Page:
The Power of Pen & Paper

Look how far we’ve come. From typewriters to desktops to laptops to netbooks to iPads to smart phones; seems as though you can write on virtually any device today. Yet, I sometimes prefer the old standby—pen & paper. There is something powerful about the simplicity of writing with pen & paper.

Such a simple medium. No keys. No incessant tapping. No delete, backspace, spellcheck or undo buttons. Instead, a pen, the ultimate writing instrument, glides across the page freeing your mind to, well, speak its mind. Loopy cursive handwriting brings into perfect synchronization the idea and the instrument. And when your idea stalls? No problem, you keep your engine running by doodling in the margin until you’re ready to assemble your next sentence or pound out the next paragraph.

While laptops, netbooks and iPads are easy to tote with you, what is more portable than pen & paper? Some of my favorite articles were written on a legal pad under a shade tree by a bay, down at the beach or overlooking a valley. And nothing stimulates the imagination like the aura of the outdoors. Grab a pen, any pen, and paper, any paper, and let your mind loose. Admit it, some of your best article ideas were scrawled across a bank deposit slip, a grocery store receipt, on the back of an envelope or on the proverbial napkin. Pen & paper; it’s part of a writer’s DNA. (I think Steven Jobs understood this. After all, isn’t the iPad in all likelihood loosely named after, well, a pad of paper? Sure, some will argue it’s more likely named after a “touch pad.” Yet, you can flip the pages of an iPad like a pad of paper, right? And isn’t a pad of paper also called a tablet? Is this a stretch? Maybe. I’ll leave it for you to mull over.)

Don’t get me wrong, I love new technology and I own the most current laptop, desktop, software and iPhone. And all are central to my daily life. I’d be lost without the efficiency of electronic communication, but I still contend that there’s something “pure” about a writer with pen & paper.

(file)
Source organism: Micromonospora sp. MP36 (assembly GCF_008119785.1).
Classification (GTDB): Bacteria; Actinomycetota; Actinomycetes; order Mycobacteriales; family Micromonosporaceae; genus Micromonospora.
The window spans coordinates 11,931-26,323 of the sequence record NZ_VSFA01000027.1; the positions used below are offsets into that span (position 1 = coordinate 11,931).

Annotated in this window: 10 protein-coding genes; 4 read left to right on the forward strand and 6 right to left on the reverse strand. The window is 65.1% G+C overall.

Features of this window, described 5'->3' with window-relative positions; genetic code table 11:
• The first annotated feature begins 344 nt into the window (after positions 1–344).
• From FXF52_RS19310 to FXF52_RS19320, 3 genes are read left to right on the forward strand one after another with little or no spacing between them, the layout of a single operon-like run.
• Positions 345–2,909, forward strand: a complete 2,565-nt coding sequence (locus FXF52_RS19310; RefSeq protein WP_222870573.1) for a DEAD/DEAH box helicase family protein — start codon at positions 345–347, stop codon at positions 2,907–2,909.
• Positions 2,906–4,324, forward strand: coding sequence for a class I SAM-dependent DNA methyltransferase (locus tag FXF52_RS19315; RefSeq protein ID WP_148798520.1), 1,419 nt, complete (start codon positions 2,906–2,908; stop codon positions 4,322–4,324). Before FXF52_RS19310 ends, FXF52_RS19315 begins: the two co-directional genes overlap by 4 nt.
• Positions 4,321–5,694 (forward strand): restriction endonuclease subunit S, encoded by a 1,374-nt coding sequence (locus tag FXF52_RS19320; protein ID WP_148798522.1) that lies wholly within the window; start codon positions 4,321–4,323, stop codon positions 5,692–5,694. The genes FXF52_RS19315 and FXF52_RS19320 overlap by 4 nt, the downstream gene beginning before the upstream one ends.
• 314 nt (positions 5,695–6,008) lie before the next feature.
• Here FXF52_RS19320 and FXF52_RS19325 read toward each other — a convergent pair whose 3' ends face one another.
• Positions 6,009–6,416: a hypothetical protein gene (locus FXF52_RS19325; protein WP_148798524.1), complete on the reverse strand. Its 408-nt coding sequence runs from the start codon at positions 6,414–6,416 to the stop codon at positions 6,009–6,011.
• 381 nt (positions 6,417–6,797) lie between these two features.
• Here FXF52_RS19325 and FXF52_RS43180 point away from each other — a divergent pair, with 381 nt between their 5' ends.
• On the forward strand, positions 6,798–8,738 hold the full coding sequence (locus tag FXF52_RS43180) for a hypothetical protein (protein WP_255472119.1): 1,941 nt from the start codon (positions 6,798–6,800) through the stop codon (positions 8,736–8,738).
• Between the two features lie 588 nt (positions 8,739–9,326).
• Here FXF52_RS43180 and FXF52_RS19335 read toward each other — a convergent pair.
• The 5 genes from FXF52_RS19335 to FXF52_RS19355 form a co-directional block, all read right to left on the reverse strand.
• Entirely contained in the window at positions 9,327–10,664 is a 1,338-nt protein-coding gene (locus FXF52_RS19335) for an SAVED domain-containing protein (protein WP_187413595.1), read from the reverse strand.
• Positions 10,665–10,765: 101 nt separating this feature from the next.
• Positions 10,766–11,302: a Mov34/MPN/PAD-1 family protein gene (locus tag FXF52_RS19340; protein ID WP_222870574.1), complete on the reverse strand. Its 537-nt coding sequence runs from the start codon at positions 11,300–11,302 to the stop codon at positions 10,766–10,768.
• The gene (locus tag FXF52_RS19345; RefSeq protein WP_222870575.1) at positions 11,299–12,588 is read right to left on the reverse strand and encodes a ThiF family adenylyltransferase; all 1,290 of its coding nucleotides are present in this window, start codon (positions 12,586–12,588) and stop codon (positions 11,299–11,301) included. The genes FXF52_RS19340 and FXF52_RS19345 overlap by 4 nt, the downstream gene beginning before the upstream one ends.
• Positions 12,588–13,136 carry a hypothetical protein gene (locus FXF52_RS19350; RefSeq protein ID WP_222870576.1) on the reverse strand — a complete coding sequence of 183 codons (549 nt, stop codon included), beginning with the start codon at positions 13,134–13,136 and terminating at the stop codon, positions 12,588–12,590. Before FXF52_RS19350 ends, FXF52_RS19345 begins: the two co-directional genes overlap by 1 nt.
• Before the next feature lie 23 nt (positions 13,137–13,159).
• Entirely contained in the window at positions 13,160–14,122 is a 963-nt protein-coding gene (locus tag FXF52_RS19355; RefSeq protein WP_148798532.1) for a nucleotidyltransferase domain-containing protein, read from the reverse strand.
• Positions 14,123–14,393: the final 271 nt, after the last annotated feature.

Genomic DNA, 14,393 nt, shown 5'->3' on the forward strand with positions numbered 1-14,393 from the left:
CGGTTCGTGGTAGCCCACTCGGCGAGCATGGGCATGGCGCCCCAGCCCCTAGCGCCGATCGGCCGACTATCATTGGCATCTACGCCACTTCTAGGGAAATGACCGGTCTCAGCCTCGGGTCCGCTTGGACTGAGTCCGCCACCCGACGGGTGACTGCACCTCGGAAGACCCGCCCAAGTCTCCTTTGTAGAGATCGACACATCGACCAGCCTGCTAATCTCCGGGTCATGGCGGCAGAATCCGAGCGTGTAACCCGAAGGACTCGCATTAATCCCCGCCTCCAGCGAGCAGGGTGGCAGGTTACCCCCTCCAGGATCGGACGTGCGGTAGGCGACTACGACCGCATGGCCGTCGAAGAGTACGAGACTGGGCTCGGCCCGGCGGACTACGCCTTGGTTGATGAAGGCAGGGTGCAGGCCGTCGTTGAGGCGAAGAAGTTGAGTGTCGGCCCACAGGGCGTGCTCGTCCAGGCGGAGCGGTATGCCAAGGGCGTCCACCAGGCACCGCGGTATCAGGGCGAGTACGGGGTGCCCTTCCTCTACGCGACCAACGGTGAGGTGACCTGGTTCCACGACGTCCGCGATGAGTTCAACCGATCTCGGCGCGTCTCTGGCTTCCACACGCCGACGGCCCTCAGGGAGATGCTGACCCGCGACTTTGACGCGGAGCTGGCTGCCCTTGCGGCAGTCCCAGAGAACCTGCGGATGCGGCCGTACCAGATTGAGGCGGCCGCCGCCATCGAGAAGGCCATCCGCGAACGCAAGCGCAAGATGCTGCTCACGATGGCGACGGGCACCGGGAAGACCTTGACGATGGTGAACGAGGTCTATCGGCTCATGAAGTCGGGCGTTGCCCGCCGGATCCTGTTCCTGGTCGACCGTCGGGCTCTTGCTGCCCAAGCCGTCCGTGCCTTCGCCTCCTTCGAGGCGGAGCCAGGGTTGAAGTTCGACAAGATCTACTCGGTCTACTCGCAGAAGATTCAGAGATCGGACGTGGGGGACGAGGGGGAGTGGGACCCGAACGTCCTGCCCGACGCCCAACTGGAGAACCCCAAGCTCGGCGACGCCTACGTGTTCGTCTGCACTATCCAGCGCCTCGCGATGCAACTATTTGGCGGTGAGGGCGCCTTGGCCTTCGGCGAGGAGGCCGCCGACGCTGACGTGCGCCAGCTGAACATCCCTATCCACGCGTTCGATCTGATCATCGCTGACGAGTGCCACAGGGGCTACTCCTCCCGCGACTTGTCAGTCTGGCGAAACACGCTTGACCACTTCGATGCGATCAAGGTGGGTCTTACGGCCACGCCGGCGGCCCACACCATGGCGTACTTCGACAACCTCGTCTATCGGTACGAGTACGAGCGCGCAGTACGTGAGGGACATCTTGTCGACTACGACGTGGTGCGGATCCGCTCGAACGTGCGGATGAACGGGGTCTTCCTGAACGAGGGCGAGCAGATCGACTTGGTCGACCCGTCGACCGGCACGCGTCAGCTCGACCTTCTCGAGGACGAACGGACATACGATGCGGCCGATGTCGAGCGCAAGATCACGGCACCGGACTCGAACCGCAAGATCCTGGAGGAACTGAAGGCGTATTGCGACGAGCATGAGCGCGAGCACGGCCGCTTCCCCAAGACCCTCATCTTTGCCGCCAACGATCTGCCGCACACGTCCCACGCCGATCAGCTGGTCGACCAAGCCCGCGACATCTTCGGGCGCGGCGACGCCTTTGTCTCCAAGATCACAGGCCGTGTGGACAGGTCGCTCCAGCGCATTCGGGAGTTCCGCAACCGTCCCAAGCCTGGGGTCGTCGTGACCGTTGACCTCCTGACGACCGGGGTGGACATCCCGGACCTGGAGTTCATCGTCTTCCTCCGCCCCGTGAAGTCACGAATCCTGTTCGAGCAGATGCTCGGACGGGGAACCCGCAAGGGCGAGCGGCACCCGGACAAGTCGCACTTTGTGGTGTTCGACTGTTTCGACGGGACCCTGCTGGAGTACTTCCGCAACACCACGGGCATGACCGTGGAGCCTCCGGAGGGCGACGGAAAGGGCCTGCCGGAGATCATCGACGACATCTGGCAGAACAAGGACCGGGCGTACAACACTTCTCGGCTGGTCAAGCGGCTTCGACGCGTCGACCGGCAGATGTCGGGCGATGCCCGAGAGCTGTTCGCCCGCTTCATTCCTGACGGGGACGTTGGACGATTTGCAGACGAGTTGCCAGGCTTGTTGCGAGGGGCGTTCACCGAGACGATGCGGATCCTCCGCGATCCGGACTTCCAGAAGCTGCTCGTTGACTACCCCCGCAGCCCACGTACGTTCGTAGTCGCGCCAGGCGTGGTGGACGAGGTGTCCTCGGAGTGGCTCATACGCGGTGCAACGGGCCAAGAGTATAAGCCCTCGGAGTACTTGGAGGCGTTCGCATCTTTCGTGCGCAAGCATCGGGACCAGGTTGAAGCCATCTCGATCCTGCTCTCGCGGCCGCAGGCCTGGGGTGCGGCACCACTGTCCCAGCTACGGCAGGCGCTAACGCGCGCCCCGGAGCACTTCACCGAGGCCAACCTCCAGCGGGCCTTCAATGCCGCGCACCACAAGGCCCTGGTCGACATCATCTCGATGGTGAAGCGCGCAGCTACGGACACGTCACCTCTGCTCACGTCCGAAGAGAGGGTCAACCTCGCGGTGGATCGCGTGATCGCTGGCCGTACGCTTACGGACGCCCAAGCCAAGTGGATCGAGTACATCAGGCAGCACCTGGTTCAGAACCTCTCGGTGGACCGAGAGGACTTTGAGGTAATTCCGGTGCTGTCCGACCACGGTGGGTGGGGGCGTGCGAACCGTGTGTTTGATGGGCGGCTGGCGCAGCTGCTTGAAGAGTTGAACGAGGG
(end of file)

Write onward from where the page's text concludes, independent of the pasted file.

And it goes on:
With these iconic tools of the trade there are no rules or restrictions. Go ahead, doodle outside the lines when you can’t find the right words, jot in the margins, and scribble notes to yourself. There is a freedom pen & paper bring. Can’t think of your opening line? Okay, start coloring and wait, it will come. Ever notice how you naturally give your pen permission to scrawl all over an entire page without any inhibition, reservation or regret? Sometimes the blank page of my laptop is a little more intimidating.

Yes, there’s a mysterious power in writing a first draft with pen & paper. It magically rekindles and reinforces the artistry of being a writer.


The Writer’s Refuge blog is a place for writers, like you, to break away from your daily routine and for just a few minutes find insight, inspiration or simply a word of encouragement. Blog entries are posted once a week on Thursday.

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Published in: on November 16, 2011 at 7:38 pm  Comments (6)  
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6 CommentsLeave a comment

  1. […] The Power of Pen & Paper ( […]

  2. Too funny! I brainstorm on paper, but do the bulk of my writing on keyboard as I type faster than I write. When doing actualy writing, I get frustrated when I try to do it on paper as my thoughts don’t want to wait for my hand. And I seem to think better through the keyboard, if that makes sense. And I often send myself brainstorm ideas via my iphone. Yep, I’m a technology-junkie!

    Some of my friends use those speech to text software programs to speak their story into a document, but I could never do that. Or at least, not without some getting used to. But it is good to know that option is there if my eyesight ever goes or I get corporal tunnel or arthritic fingers. I also have friends who load their manuscript on Kindle then use the read-aloud option to catch errors.

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  4. I use a pen and spiral notebook to get my words on paper. Typing into the computer is the first revision for me. I agree with everything you’ve said, but I’m amazed at the people who look at me with derision when I say I write on paper.

    • Cynthia,

      Thanks for your comments. I use a nice mix of pen and paper and the latest technology. While I love technology, I also enjoy the romance of pen and paper, especially when roughing out an idea. Thanks for writing.


  5. Jim,
    You definitely reflect your generation. But I wonder — with cursive no longer being taught in a majority of schools, will the pen and pad go the way of the typewriter? Printing an idea, one letter at a time, takes from the romance of writing (in my view).
    Then again, 20 years from now, when you and I are in the rest home, some young writer will blog — “the new technology that simply lets me speak my words to paper can’t compare to the good old laptop.”
    Nothing is quite a comfortable as the medium we launched our careers on. For you and me, it was paper and pen. But we are dinosaurs. When is the last time you saw a teenager at Starbucks with a “pen and paper”? Our reservation at the Smithsonian is quite secure.

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